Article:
Other lab research with mice has shown that drinking sarunashi juice may help suppress cancer in skin. Some studies with mice have also indicated that sarunashi juice may protect against Parkinson’s disease, which is a neurodegenerative disease that destroys nerve cells in the brain and nervous system.

It’s important to know that while cancer research with mouse models may lead to clinical trials with humans, mice studies have limitations. They often do not lead to successful treatment of cancer in humans.

The Nutritional Value of Juice vs. Whole Fruit

Fruit juices, such as sarunashi juice, tend to be viewed as healthy, particularly beverages that are 100 percent juice. Some people may be interested in juicing for lung cancer — but eating whole fruit is probably the better option.

Fruit contains natural sugars that can be unhealthy in high concentrations. A typical glass of juice takes several pieces of fruit to produce and can contain a considerable amount of sugar. In fact, a modest 6-ounce glass of 100 percent fruit juice has between 15 grams and 30 grams of sugar, which amounts to between 60 and 120 calories. Excessive consumption of sugar is linked to diabetes and other health issues.

Some research has shown that for every 250 milliliters (approximately 8.5 ounces) of 100 percent fruit juice a person consumes each day, their overall cancer risk may increase as much as 31 percent.

Whole fruit, on the other hand, is high in fiber (which is generally removed in juice). Fiber is good for digestion and can help you feel full with fewer calories. Furthermore, research has indicated that diets rich in whole fruits and vegetables may decrease a person’s risk of developing cancer and other chronic diseases. Regular consumption of fruit was linked to a 14 percent lower risk of lung cancer in people who smoke and a 9 percent lower risk in people who used to smoke.

If you’re interested in the health benefits of sarunashi, look for whole kiwi berries in your local grocery store. You might also consider adding them to a smoothie. Remember, smoothies differ from juices — they generally contain whole fruits and vegetables, meaning all the nutrients and minerals remain intact.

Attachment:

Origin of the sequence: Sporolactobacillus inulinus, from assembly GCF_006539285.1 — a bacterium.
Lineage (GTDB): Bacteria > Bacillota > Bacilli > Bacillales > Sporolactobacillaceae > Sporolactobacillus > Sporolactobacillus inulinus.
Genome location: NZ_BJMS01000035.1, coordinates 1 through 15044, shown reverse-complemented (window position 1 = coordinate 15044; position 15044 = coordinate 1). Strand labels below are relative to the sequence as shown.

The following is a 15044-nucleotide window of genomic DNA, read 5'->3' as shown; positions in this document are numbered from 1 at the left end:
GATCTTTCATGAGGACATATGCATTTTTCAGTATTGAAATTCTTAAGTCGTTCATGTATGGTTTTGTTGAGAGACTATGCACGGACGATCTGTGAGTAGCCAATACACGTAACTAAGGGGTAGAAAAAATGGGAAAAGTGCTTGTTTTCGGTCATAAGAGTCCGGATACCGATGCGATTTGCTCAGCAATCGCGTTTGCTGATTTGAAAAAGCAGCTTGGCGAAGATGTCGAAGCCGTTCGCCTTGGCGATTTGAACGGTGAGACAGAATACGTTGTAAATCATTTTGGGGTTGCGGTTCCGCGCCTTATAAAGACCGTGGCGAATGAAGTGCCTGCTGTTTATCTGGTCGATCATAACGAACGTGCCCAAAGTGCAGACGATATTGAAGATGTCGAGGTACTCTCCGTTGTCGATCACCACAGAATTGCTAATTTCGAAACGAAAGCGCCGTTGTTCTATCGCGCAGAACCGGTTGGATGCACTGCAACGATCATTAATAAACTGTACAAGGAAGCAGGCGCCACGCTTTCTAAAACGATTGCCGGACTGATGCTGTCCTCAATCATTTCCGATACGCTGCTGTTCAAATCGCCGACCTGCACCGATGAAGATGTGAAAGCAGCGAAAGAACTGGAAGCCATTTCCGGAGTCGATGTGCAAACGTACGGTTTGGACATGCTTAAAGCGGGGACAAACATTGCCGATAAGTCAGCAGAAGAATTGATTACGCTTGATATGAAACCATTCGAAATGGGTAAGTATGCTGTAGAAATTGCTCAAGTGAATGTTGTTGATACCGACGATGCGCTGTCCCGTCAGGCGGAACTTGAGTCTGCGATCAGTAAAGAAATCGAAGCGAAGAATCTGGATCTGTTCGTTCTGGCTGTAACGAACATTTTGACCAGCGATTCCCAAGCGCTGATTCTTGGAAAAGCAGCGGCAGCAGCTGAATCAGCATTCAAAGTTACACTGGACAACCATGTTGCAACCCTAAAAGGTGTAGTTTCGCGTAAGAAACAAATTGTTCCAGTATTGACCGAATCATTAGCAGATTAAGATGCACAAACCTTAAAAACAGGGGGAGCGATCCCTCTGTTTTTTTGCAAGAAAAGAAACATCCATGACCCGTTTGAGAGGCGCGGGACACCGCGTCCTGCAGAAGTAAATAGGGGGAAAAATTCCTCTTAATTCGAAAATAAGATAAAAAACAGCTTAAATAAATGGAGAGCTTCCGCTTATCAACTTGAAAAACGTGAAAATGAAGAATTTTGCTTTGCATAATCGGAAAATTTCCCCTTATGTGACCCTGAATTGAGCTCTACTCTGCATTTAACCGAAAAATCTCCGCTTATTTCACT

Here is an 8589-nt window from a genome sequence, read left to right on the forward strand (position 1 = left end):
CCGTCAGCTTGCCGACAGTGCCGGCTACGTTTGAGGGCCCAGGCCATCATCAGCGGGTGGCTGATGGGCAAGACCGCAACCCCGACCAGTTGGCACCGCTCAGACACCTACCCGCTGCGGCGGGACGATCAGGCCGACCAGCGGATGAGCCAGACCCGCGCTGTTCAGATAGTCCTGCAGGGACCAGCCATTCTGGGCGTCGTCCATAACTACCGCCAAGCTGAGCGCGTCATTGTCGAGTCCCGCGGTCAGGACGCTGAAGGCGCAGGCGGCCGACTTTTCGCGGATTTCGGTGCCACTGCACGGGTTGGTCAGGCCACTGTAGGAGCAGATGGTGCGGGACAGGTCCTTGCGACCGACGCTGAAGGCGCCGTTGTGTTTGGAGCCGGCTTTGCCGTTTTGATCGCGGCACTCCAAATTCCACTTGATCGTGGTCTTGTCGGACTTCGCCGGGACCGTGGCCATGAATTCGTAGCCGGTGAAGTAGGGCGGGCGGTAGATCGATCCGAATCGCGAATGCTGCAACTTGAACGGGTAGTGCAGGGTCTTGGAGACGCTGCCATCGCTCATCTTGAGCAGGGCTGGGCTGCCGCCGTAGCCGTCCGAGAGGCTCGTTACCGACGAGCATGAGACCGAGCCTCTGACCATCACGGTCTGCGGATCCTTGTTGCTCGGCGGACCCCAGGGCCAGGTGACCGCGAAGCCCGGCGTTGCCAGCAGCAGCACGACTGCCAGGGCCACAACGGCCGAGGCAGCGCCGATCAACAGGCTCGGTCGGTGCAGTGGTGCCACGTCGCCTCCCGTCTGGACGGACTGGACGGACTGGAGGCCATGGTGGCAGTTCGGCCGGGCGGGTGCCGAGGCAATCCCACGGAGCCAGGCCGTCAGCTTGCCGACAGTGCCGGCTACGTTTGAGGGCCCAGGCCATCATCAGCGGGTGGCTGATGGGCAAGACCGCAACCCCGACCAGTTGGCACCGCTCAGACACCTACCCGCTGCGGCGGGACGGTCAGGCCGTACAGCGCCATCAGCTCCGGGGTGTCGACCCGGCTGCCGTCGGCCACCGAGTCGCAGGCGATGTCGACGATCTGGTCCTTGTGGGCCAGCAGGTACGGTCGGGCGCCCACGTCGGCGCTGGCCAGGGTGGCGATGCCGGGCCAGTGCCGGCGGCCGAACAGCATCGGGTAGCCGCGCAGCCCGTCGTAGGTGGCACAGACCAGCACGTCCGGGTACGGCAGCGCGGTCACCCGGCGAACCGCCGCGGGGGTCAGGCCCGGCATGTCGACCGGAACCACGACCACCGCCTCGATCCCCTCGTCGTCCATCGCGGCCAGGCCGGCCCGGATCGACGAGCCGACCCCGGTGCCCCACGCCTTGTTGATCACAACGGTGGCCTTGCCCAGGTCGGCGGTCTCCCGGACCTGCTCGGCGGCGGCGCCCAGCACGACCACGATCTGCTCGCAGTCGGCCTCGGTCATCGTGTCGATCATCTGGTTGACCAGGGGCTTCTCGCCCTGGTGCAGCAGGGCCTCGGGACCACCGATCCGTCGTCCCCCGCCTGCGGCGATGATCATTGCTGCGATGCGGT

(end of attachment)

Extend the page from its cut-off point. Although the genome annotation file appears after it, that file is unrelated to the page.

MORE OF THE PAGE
Discuss Dietary Supplements With Your Doctor

Extracts from sarunashi fruits and other types of kiwifruit may be found in dietary supplements. Before starting any dietary supplement, you should always speak with your oncology health care team. This is because some supplements may interact poorly with your medication or have a risk of unwanted side effects. If you are undergoing chemotherapy, you may have particular sensitivities that you should discuss with your oncologist.

Some dietary supplements, such as vitamin E and beta-carotene, have been found to increase the risk of lung cancer and should be avoided.

For people living with lung cancer, the American Lung Association recommends eating a healthy diet rich in fruits and vegetables, rather than taking supplements, to ensure you are getting all the nutrients you need. Your doctor can provide a referral to a registered dietitian if you need help with eating a well-balanced diet. In some cases, your doctor may recommend specific supplements if they determine you’re lacking nutrients, such as vitamin D.

Talk With Others Who Understand

MyLungCancerTeam is the social network for people with lung cancer and their loved ones. On MyLungCancerTeam, more than 13,000 members come together to ask questions, give advice, and share their stories with others who understand life with lung cancer.

Have you talked to your doctor about sarunashi juice? What else have you done to eat a healthier diet? Share your experience in the comments below, or start a conversation by posting to your Activities page.

    Posted on July 10, 2024
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    Lisa Booth, RDN studied foods and nutrition at San Diego State University, in California and obtained a registered dietitian nutritionist license in 2008. Learn more about her here.
    Joan Grossman is a freelance writer, filmmaker, and consultant based in Brooklyn, NY. Learn more about her here.